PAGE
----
Warren : It is a great book, Martin did an amazing job putting it all together and it revealed so much about the bands, the label, the music industry and one man’s journey through creativity and depression. I strongly recommend it to anyone with even a passing interest in 90’s shoegaze, goth or whatever. I was a super nerd fan of 4AD before working with them, so the book definitely rekindled all that love. What didn’t surprise me was the most successful bands complaining the most. It’s weird how that works. What absolutely blew my mind and was the hugest revelation considering how closely I worked with Ivo for thirteen years, having gone recording shopping with him so many times, listening to tons of records with him and the hundreds of songs he’s sent me over the years, he never once mentioned to me that the label originally started with him attempting to license Chrome’s first album, ‘Half Machine Lip Moves’ for the UK. If that woulda happened : wow wow wow, can you imagine?
From the mid-90’s onwards, you often alternated between 4AD and self-releasing (with timeSTEREO, etc). What are your thoughts on being signed versus being independent?
Warren : One of the many great things about our relationship with Ivo and 4AD was how unstandard our contract was or at least how little the terms were enforced. I would make an album and believe it was the best thing I had ever done, like the ‘Electric Pinecone’ album that had an instrument that was an actual pine cone with a pickup attached, run through various pedals and amplification but ultimately sounded not unlike an mbira or African thumb piano and then performed as a series of duets, which highlighted its unique musical properties, as it was contrasted with a harp, saxophone, violin etc. I would then deliver the album to 4AD and say pretty much the same words every time, “You gotta release this. It’s amazing. It’s the best thing I’ve ever done. You’re gonna freak out when you hear it. We’ll be rich!” And Ivo would find a polite way of saying, “You know we already have two releases scheduled for you right now…Maybe you can release this one yourself?” So, basically, from day one, we were releasing anything that 4AD passed on thru other labels and then later thru timeSTEREO, which was my friend Davin Brainard’s label. He lived in Livonia and we went to high school together and then later we lived together for ten years. So, I kind of enjoyed being signed and independent simultaneously for about thirteen years. Prince was not so lucky.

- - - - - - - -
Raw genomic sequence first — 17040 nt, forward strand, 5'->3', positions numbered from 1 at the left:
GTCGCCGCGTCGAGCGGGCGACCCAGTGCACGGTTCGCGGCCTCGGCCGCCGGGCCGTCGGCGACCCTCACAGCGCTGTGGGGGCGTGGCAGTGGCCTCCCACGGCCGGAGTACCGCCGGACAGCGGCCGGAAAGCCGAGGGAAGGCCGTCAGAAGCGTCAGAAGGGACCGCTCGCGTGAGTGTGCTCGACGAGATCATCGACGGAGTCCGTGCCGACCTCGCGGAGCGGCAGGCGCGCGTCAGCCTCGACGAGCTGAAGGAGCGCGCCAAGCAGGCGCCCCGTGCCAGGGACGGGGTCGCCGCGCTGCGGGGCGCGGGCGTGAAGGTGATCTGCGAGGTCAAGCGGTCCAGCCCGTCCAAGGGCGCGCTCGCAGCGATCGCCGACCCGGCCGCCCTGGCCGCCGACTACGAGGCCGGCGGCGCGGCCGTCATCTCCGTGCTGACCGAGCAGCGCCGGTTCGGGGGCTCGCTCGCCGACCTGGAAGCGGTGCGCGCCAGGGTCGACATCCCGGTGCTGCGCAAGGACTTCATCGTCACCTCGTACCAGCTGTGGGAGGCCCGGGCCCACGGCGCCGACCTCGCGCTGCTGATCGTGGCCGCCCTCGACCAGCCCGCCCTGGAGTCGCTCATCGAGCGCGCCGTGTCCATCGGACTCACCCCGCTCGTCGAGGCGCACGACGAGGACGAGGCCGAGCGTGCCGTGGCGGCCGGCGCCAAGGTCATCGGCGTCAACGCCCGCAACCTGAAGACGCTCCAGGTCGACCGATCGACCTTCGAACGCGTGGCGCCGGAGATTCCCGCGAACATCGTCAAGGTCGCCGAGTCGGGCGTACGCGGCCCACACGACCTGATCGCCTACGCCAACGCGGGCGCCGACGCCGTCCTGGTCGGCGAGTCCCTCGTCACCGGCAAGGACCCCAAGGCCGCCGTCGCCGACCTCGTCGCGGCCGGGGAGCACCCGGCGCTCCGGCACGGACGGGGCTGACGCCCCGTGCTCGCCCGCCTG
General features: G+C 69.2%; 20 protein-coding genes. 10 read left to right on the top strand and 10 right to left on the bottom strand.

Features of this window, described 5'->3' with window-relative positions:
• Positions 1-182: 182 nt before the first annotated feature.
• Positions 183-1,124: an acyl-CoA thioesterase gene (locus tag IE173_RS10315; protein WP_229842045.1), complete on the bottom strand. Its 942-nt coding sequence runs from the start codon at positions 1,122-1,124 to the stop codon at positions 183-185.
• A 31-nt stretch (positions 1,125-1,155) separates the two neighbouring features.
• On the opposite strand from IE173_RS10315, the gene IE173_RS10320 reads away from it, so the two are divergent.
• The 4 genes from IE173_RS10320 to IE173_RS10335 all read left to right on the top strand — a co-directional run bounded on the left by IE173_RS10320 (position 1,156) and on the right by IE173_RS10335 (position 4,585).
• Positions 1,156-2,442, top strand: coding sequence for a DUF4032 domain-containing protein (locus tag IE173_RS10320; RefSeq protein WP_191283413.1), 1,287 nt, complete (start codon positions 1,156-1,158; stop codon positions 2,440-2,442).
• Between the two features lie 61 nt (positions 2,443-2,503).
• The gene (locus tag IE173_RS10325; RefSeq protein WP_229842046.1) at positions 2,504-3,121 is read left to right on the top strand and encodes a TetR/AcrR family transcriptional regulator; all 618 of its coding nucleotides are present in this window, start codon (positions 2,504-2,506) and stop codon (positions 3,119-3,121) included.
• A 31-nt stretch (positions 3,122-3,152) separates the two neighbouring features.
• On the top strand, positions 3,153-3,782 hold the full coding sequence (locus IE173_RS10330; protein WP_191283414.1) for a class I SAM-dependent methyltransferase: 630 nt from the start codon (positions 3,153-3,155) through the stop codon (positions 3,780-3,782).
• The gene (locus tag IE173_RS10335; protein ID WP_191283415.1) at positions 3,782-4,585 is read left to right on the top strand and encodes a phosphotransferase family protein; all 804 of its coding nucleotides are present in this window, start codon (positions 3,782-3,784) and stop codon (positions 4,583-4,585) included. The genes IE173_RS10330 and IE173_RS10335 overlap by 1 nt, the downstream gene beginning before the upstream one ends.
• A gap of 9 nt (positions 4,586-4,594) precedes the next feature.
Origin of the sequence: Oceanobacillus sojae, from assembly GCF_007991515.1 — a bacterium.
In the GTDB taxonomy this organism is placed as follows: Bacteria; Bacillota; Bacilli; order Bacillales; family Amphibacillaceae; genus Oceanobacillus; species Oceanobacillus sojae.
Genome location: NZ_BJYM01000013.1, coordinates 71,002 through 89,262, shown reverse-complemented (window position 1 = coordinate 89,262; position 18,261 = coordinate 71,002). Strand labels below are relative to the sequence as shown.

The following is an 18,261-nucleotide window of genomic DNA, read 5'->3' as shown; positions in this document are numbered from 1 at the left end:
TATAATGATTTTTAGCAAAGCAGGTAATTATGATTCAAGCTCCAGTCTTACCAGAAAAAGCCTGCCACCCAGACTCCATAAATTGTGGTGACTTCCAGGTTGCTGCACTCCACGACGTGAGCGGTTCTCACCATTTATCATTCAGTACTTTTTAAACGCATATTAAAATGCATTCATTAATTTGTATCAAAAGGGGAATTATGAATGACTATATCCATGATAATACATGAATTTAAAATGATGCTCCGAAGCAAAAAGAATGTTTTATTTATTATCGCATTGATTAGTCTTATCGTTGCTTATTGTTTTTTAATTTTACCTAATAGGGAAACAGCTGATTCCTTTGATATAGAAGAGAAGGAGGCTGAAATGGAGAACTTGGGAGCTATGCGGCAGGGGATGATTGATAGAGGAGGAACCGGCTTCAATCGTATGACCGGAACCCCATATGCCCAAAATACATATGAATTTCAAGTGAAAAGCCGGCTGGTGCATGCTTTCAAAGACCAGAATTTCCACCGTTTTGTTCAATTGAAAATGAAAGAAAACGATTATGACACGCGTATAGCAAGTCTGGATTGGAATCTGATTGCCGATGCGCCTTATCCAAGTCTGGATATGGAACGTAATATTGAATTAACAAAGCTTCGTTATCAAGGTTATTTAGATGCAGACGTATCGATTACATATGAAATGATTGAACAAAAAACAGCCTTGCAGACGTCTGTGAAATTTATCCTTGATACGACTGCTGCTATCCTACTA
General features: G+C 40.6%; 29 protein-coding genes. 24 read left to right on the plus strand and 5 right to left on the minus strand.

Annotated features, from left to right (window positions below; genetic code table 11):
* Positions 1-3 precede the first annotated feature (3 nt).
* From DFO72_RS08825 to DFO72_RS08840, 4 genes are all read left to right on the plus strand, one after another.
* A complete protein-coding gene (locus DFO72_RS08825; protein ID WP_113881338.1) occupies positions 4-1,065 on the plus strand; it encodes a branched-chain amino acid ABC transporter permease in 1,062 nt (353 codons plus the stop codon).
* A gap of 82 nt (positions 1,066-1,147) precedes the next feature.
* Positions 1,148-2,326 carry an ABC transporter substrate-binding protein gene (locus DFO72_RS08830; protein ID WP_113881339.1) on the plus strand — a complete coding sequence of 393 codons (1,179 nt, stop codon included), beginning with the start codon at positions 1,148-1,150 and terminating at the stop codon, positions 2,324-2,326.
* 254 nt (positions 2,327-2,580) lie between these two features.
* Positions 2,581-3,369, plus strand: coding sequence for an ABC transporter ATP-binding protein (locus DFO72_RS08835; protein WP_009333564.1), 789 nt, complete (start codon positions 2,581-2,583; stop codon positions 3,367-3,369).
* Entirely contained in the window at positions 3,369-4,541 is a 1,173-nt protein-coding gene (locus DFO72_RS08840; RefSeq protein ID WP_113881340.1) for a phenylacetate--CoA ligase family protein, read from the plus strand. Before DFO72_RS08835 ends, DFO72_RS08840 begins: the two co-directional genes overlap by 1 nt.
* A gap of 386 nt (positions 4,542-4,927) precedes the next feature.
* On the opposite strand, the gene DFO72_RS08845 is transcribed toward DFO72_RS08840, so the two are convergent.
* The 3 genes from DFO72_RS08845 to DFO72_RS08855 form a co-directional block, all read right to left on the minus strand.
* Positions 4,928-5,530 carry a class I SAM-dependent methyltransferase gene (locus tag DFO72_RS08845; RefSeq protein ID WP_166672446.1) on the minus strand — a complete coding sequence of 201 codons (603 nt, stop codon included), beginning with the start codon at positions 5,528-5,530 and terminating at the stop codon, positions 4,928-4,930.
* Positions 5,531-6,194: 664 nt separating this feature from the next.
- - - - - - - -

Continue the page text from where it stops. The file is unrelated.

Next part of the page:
The recent release of your previously unreleased pre-‘Livonia’ recordings, made between 1979 and 1986 have excited a lot of fans, though there’s also been some doubt about how someone so young could’ve produced something so fully-formed. Much of what I’ve heard sounds surprisingly contemporary. What are your thoughts on this?
Warren : The recordings don’t have a lot happening so there’s nothing specific to date it. If we had included the songs with lyrics about hating Ronald Reagan or the songs with 80’s cheesy drum beats, it would be easier to place them in time. It’s really not too hard to imagine how an eleven year old could write a song that’s only a minute long and only has one part with two chords. This is not rocket science. William S. Burroughs had a system to put a curse on a thing or a place by recording audio and then playing it back in the same place a few days later. This playback would be superimposed on top of the current reality and would trigger a disruption of the “control system,” – one would be pulled out its correct time position. Perhaps I accidentally used this same technique with all the tape loops and cursed myself and I got pulled out of time. I think this is the best and most reasonable explanation of my musical career trajectory.